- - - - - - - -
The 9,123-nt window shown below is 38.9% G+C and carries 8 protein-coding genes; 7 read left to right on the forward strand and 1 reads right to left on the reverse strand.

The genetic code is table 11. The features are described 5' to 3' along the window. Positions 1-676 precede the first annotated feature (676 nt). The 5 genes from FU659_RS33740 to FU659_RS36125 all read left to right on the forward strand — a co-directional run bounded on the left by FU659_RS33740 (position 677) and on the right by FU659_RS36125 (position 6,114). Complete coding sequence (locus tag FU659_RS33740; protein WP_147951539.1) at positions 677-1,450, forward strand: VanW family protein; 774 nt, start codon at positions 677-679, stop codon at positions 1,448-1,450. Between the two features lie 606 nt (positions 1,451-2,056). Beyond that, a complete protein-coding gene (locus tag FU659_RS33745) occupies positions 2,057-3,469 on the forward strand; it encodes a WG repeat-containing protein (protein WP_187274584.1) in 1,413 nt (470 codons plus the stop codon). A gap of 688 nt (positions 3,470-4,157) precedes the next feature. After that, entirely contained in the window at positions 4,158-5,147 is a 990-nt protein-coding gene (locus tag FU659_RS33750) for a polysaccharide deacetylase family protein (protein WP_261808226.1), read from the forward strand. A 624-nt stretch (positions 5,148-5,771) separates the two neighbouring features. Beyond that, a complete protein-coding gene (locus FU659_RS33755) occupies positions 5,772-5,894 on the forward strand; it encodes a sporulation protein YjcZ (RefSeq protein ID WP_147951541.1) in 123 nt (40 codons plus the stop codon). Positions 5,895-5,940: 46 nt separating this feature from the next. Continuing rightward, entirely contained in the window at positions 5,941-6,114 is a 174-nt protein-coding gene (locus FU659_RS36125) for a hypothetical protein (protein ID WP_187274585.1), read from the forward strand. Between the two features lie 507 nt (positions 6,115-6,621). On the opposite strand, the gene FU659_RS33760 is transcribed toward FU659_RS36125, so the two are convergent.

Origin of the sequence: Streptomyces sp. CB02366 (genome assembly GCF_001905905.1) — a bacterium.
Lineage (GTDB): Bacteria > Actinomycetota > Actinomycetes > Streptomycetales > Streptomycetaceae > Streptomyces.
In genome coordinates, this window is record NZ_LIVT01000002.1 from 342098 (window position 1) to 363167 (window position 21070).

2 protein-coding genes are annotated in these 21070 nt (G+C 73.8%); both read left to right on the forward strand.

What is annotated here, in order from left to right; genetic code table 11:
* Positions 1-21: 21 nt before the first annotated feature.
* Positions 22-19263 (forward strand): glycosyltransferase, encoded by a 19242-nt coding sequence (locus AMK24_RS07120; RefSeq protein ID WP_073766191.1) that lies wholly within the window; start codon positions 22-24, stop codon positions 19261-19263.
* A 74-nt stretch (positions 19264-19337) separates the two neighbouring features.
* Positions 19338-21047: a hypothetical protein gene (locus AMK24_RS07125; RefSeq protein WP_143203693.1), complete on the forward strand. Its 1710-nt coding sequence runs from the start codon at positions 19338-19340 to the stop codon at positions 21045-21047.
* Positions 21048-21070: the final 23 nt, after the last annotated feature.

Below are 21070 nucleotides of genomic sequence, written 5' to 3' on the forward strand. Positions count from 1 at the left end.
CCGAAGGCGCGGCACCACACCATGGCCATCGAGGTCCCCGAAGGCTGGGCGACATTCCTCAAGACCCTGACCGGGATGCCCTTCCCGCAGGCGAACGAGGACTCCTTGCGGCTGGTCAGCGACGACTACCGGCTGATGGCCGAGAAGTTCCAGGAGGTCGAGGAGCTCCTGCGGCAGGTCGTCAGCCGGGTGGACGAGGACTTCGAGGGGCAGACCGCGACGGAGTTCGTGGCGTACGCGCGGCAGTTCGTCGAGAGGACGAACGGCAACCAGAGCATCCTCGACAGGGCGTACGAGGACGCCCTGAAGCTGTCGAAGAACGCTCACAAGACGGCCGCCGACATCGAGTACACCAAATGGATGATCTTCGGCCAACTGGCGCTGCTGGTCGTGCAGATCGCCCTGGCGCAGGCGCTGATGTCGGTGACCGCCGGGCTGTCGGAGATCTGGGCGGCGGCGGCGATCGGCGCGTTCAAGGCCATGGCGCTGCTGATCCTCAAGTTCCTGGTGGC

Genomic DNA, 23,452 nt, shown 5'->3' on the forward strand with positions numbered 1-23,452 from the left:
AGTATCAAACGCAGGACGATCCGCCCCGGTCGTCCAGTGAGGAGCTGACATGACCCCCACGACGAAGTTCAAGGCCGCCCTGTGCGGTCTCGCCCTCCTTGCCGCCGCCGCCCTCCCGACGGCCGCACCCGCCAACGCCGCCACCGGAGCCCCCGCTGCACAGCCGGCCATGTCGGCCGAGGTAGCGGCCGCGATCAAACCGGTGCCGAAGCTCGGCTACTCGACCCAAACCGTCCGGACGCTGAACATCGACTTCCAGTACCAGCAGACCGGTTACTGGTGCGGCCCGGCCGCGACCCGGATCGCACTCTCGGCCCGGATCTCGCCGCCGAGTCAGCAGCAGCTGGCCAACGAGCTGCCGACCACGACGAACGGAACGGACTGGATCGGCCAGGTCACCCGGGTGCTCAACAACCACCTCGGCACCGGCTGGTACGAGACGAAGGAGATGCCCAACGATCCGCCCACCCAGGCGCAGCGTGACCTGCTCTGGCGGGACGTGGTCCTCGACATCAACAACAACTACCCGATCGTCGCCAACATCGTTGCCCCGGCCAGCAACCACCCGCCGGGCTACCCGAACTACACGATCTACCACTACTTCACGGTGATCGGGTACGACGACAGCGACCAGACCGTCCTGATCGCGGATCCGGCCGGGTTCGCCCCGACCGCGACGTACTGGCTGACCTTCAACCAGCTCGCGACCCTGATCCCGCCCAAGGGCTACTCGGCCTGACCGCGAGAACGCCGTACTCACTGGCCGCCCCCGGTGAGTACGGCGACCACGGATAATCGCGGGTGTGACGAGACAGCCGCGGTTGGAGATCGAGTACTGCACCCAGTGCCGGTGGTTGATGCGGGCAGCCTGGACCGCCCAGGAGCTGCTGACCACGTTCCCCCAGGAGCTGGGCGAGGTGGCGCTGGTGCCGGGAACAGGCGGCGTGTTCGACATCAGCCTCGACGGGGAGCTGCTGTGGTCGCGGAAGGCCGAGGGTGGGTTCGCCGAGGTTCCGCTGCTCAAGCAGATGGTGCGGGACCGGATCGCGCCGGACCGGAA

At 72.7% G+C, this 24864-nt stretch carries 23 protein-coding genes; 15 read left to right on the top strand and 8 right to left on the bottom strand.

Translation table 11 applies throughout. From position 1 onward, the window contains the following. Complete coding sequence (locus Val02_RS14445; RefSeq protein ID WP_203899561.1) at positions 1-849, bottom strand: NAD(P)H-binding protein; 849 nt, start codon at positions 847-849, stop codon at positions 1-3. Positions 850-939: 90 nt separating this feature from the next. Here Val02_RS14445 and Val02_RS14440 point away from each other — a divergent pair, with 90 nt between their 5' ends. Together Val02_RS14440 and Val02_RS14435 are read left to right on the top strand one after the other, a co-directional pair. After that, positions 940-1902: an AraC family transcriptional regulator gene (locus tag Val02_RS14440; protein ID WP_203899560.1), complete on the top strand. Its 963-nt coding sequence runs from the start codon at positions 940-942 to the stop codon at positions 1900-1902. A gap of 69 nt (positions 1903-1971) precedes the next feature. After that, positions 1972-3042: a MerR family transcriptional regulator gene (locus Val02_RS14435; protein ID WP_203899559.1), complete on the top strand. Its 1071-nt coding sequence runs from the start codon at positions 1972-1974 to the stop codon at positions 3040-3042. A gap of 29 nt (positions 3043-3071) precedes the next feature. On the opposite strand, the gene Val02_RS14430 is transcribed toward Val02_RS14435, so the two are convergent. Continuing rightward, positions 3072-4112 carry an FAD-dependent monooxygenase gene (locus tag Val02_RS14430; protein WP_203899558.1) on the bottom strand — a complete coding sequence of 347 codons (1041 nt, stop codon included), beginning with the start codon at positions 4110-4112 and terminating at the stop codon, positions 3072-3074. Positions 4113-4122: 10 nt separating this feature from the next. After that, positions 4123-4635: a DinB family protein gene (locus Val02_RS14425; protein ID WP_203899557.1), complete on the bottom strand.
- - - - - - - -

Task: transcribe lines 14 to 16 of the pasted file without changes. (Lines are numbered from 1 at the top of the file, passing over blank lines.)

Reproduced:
CCGAAGGCGCGGCACCACACCATGGCCATCGAGGTCCCCGAAGGCTGGGCGACATTCCTCAAGACCCTGACCGGGATGCCCTTCCCGCAGGCGAACGAGGACTCCTTGCGGCTGGTCAGCGACGACTACCGGCTGATGGCCGAGAAGTTCCAGGAGGTCGAGGAGCTCCTGCGGCAGGTCGTCAGCCGGGTGGACGAGGACTTCGAGGGGCAGACCGCGACGGAGTTCGTGGCGTACGCGCGGCAGTTCGTCGAGAGGACGAACGGCAACCAGAGCATCCTCGACAGGGCGTACGAGGACGCCCTGAAGCTGTCGAAGAACGCTCACAAGACGGCCGCCGACATCGAGTACACCAAATGGATGATCTTCGGCCAACTGGCGCTGCTGGTCGTGCAGATCGCCCTGGCGCAGGCGCTGATGTCGGTGACCGCCGGGCTGTCGGAGATCTGGGCGGCGGCGGCGATCGGCGCGTTCAAGGCCATGGCGCTGCTGATCCTCAAGTTCCTGGTGGC

Genomic DNA, 23,452 nt, shown 5'->3' on the forward strand with positions numbered 1-23,452 from the left:
AGTATCAAACGCAGGACGATCCGCCCCGGTCGTCCAGTGAGGAGCTGACATGACCCCCACGACGAAGTTCAAGGCCGCCCTGTGCGGTCTCGCCCTCCTTGCCGCCGCCGCCCTCCCGACGGCCGCACCCGCCAACGCCGCCACCGGAGCCCCCGCTGCACAGCCGGCCATGTCGGCCGAGGTAGCGGCCGCGATCAAACCGGTGCCGAAGCTCGGCTACTCGACCCAAACCGTCCGGACGCTGAACATCGACTTCCAGTACCAGCAGACCGGTTACTGGTGCGGCCCGGCCGCGACCCGGATCGCACTCTCGGCCCGGATCTCGCCGCCGAGTCAGCAGCAGCTGGCCAACGAGCTGCCGACCACGACGAACGGAACGGACTGGATCGGCCAGGTCACCCGGGTGCTCAACAACCACCTCGGCACCGGCTGGTACGAGACGAAGGAGATGCCCAACGATCCGCCCACCCAGGCGCAGCGTGACCTGCTCTGGCGGGACGTGGTCCTCGACATCAACAACAACTACCCGATCGTCGCCAACATCGTTGCCCCGGCCAGCAACCACCCGCCGGGCTACCCGAACTACACGATCTACCACTACTTCACGGTGATCGGGTACGACGACAGCGACCAGACCGTCCTGATCGCGGATCCGGCCGGGTTCGCCCCGACCGCGACGTACTGGCTGACCTTCAACCAGCTCGCGACCCTGATCCCGCCCAAGGGCTACTCGGCCTGACCGCGAGAACGCCGTACTCACTGGCCGCCCCCGGTGAGTACGGCGACCACGGATAATCGCGGGTGTGACGAGACAGCCGCGGTTGGAGATCGAGTACTGCACCCAGTGCCGGTGGTTGATGCGGGCAGCCTGGACCGCCCAGGAGCTGCTGACCACGTTCCCCCAGGAGCTGGGCGAGGTGGCGCTGGTGCCGGGAACAGGCGGCGTGTTCGACATCAGCCTCGACGGGGAGCTGCTGTGGTCGCGGAAGGCCGAGGGTGGGTTCGCCGAGGTTCCGCTGCTCAAGCAGATGGTGCGGGACCGGATCGCGCCGGACCGGAA